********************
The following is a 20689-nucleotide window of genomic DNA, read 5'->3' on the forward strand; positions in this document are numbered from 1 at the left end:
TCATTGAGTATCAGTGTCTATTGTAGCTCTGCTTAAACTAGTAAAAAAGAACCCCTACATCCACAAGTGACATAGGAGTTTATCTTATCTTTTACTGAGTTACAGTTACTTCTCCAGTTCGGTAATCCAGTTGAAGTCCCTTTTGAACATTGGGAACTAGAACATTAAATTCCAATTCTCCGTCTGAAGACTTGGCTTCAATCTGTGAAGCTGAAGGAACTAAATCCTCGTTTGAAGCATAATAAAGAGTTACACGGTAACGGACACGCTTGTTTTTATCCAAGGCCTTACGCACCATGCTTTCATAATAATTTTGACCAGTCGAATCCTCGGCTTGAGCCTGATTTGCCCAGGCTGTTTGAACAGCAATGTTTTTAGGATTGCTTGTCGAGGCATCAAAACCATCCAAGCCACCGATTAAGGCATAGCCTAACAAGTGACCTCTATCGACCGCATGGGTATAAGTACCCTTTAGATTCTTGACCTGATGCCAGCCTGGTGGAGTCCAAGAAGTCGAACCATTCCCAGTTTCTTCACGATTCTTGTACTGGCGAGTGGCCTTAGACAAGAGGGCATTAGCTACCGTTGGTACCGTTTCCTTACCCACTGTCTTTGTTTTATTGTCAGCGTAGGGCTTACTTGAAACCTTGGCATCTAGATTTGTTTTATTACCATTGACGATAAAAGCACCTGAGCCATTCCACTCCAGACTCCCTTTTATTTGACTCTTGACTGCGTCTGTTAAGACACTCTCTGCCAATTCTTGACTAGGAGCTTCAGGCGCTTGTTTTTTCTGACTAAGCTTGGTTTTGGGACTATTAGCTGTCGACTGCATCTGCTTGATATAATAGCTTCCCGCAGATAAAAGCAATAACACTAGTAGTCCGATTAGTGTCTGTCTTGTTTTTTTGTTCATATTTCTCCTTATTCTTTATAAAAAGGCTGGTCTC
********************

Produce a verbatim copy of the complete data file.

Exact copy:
The following is a 20689-nucleotide window of genomic DNA, read 5'->3' on the forward strand; positions in this document are numbered from 1 at the left end:
TCATTGAGTATCAGTGTCTATTGTAGCTCTGCTTAAACTAGTAAAAAAGAACCCCTACATCCACAAGTGACATAGGAGTTTATCTTATCTTTTACTGAGTTACAGTTACTTCTCCAGTTCGGTAATCCAGTTGAAGTCCCTTTTGAACATTGGGAACTAGAACATTAAATTCCAATTCTCCGTCTGAAGACTTGGCTTCAATCTGTGAAGCTGAAGGAACTAAATCCTCGTTTGAAGCATAATAAAGAGTTACACGGTAACGGACACGCTTGTTTTTATCCAAGGCCTTACGCACCATGCTTTCATAATAATTTTGACCAGTCGAATCCTCGGCTTGAGCCTGATTTGCCCAGGCTGTTTGAACAGCAATGTTTTTAGGATTGCTTGTCGAGGCATCAAAACCATCCAAGCCACCGATTAAGGCATAGCCTAACAAGTGACCTCTATCGACCGCATGGGTATAAGTACCCTTTAGATTCTTGACCTGATGCCAGCCTGGTGGAGTCCAAGAAGTCGAACCATTCCCAGTTTCTTCACGATTCTTGTACTGGCGAGTGGCCTTAGACAAGAGGGCATTAGCTACCGTTGGTACCGTTTCCTTACCCACTGTCTTTGTTTTATTGTCAGCGTAGGGCTTACTTGAAACCTTGGCATCTAGATTTGTTTTATTACCATTGACGATAAAAGCACCTGAGCCATTCCACTCCAGACTCCCTTTTATTTGACTCTTGACTGCGTCTGTTAAGACACTCTCTGCCAATTCTTGACTAGGAGCTTCAGGCGCTTGTTTTTTCTGACTAAGCTTGGTTTTGGGACTATTAGCTGTCGACTGCATCTGCTTGATATAATAGCTTCCCGCAGATAAAAGCAATAACACTAGTAGTCCGATTAGTGTCTGTCTTGTTTTTTTGTTCATATTTCTCCTTATTCTTTATAAAAAGGCTGGTCTC